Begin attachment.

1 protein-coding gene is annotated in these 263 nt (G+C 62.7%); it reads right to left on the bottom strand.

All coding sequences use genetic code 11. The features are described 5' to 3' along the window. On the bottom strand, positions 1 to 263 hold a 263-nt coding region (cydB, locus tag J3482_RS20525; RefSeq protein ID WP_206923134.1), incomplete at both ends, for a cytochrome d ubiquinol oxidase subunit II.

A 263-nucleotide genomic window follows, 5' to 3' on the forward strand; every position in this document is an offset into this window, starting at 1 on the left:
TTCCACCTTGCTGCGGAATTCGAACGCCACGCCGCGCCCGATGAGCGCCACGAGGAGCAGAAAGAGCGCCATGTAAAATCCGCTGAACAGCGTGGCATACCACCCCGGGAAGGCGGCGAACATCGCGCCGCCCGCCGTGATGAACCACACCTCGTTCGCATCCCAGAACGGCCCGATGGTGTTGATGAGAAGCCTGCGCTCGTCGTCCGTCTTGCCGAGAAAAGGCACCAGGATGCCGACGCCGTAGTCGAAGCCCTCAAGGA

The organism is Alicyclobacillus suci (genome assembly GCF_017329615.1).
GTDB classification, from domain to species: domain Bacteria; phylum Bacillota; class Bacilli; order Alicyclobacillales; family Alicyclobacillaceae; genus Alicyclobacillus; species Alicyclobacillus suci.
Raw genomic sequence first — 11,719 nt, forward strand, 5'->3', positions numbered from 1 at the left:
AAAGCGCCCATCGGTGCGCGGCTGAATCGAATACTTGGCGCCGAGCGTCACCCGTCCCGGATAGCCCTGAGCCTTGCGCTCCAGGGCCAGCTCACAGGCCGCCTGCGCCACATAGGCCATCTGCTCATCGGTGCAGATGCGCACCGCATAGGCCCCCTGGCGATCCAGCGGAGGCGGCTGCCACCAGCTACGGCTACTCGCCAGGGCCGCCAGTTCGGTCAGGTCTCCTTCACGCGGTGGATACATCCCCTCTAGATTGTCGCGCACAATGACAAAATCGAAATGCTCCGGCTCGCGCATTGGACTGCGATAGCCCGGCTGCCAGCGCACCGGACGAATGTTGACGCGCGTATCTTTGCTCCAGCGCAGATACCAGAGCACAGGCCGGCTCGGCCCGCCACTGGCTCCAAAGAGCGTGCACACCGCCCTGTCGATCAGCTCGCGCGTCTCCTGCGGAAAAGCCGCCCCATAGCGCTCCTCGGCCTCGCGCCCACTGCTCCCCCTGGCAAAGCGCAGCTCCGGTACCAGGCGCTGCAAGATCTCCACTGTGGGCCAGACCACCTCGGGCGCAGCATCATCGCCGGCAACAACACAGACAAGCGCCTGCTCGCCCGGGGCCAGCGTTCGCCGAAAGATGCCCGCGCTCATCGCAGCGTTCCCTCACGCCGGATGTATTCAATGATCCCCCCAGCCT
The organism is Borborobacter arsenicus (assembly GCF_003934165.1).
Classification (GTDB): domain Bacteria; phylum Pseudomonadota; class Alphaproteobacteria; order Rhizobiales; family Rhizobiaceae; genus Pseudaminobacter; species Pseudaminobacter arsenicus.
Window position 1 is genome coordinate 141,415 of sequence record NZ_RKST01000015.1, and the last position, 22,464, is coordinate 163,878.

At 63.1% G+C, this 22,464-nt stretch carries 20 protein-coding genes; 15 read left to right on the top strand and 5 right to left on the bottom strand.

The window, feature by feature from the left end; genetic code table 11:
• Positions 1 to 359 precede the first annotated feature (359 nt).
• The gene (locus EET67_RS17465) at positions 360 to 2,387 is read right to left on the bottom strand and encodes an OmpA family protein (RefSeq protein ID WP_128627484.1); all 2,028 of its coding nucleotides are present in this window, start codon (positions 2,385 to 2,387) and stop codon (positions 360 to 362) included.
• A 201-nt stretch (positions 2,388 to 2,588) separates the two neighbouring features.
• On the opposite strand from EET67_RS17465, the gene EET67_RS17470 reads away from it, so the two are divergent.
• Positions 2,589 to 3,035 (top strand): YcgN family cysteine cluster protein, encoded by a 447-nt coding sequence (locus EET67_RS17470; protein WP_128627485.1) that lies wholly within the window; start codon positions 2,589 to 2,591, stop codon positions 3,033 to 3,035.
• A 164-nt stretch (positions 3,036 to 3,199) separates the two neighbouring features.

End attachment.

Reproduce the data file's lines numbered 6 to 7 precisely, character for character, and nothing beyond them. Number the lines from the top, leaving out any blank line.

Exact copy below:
GTDB classification, from domain to species: domain Bacteria; phylum Bacillota; class Bacilli; order Alicyclobacillales; family Alicyclobacillaceae; genus Alicyclobacillus; species Alicyclobacillus suci.
Raw genomic sequence first — 11,719 nt, forward strand, 5'->3', positions numbered from 1 at the left: